News Focus

Calls to make the Commission for Health Improvement an independent body were bolstered this week as it emerged that the Department of Health may refuse to hand over confidential evidence requested by CHI.

CHI is currently conducting an investigation into the breastscreening service run by Hammersmith Hospitals trust. As part of that investigation it had requested access to a report undertaken for the DoH by the University of Wales College of Medicine's vice-chancellor, Professor Ian Cameron.

The findings of the report, an investigation into the trust's imaging directorate which runs the screening service, were never made public. CHI requested the report, as part of its background material, three weeks ago, but ministers were still deciding whether to releaseit as HSJ went to press.

The investigation is the first which CHI had undertaken without a request from the health secretary. It was called for by then trust chief executive John Cooper, now retired.

Although CHI can demand that service providers, such as trusts, hand over relevant information, its remit gives it no power to ask the same from external organisations such as the DoH or royal colleges.

It is understood this is the first time a request has been held up.

Whether or not the report is passed on, any delay could prove politically embarrassing, and add weight to the recommendation in the Kennedy report on Bristol Royal Infirmary to make CHI independent of the DoH and report directly to Parliament.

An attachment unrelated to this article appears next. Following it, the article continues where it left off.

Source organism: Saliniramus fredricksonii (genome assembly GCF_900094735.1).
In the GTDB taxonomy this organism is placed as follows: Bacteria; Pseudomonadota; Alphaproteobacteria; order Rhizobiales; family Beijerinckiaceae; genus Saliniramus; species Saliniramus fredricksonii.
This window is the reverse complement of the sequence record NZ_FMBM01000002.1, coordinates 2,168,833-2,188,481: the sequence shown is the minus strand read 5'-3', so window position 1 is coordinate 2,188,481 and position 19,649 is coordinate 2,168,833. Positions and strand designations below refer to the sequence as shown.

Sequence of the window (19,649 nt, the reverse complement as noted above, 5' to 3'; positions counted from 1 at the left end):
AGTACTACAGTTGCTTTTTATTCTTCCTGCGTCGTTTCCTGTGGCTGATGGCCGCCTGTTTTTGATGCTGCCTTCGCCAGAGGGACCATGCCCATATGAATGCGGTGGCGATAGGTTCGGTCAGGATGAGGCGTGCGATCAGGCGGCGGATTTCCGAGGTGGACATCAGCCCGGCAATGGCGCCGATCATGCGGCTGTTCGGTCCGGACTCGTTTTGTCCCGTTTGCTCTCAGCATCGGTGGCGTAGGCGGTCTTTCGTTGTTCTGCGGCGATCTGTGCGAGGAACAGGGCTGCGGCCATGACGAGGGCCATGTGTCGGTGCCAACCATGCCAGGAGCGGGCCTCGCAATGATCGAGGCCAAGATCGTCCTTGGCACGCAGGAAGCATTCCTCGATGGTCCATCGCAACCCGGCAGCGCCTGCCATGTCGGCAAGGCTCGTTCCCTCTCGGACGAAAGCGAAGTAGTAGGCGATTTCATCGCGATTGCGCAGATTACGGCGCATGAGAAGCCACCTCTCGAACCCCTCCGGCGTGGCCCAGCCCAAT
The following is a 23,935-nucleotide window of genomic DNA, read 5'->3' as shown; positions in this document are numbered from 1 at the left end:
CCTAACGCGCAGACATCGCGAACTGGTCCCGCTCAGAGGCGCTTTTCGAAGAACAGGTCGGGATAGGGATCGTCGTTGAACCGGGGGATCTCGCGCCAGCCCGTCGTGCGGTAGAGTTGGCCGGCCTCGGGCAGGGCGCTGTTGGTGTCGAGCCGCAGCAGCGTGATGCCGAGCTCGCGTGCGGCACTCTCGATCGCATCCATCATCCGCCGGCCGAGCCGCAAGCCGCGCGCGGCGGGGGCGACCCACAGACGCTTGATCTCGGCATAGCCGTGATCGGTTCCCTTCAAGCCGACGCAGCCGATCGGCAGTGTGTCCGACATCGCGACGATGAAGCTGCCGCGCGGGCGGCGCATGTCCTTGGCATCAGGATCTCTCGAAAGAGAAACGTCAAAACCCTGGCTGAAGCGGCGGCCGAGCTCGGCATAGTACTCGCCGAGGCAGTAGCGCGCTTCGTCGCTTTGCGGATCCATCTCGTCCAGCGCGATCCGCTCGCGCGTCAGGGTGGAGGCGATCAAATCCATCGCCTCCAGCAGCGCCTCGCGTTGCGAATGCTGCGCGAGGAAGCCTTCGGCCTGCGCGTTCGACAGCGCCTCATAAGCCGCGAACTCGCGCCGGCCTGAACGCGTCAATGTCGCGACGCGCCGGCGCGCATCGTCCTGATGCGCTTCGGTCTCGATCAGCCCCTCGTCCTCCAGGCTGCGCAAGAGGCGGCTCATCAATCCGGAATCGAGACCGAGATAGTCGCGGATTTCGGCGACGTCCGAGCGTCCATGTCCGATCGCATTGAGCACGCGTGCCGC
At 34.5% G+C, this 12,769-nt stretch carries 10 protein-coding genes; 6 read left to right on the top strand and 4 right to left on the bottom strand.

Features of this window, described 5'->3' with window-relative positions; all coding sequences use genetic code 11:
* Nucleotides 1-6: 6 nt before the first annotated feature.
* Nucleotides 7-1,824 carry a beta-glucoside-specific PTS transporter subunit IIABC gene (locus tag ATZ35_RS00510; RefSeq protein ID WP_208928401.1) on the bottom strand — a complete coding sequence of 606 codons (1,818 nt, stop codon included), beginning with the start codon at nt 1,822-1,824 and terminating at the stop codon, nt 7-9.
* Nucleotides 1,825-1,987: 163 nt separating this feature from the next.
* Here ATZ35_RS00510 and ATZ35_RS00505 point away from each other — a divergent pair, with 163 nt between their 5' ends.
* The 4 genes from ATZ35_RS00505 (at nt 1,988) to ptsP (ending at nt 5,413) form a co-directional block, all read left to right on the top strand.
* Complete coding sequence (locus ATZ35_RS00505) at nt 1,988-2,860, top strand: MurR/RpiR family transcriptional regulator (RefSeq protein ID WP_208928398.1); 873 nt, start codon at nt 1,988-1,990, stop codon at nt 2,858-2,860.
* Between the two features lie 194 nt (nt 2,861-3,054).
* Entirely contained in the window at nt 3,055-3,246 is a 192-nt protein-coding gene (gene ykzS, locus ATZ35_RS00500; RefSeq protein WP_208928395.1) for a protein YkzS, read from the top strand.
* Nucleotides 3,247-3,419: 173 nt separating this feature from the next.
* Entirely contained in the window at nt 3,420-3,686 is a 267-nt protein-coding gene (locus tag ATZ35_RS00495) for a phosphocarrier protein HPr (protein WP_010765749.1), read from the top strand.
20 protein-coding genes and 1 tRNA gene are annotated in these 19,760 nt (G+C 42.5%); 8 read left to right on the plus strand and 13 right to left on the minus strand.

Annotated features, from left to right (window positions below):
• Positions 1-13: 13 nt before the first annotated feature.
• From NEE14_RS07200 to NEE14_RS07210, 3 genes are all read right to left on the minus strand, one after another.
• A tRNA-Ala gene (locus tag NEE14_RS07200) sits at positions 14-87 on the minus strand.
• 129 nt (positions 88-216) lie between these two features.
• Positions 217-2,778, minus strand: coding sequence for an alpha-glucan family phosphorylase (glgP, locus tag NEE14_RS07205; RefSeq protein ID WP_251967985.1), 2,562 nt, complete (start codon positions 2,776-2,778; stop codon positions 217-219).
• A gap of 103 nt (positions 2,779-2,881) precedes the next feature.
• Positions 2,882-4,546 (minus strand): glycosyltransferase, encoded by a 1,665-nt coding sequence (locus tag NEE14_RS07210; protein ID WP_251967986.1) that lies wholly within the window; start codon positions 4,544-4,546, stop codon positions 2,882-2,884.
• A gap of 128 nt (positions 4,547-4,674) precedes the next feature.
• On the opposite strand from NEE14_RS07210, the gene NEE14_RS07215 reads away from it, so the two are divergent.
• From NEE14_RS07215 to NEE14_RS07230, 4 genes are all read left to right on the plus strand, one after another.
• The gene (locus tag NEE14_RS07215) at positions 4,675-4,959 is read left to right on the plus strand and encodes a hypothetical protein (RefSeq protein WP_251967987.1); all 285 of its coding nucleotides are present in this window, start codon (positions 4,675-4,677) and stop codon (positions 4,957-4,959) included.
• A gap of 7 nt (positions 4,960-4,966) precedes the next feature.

At the time the inquiry started, a letter published in HSJ from a former employee in the service raised the issue of access to material.

Christine England wrote: 'As the unit currently under review is part of the Hammersmith imaging department, CHI should also have access to anonymised evidence given to last year's Cameron inquiry, despite the DoH's refusal to publish the Cameron report.'

But a DoH spokesperson said: 'Each individual request for information is considered on its merit.

As the Cameron report was a confidential report to ministers, it is the normal process for ministers to be involved in discussions concerning its release.' Even if the report is passed on to CHI, its findings will remain confidential.

Birmingham University's health services management centre senior research fellow Dr Kieran Walshe said: 'It could be politically very embarrassing for the DoH to refuse a document to its own watchdog.

'This is, perhaps, a really interesting test of CHI's ability to be independent of the deparment. Everyone knows the Kennedy report [into the Bristol heart babies deaths] said CHI should be independent of the department.'

Radiologist Professor Peter Dawson, who resigned from the trust in 1999 after raising concerns about safety and standards of work, said: 'This is obviously a test of CHI's independence and of the sincerity of the Department of Health's rhetoric to create a new culture.'

The CHI investigation continues as breast-screening remains suspended because of a failure to provide an adequate service.

It has already been suspended for nearly five months, with no immediate prospect of restarting as new staff are still being recruited.

The unit would normally expect to screen around 8,000 women in a five-month period and to detect around 60 cancers.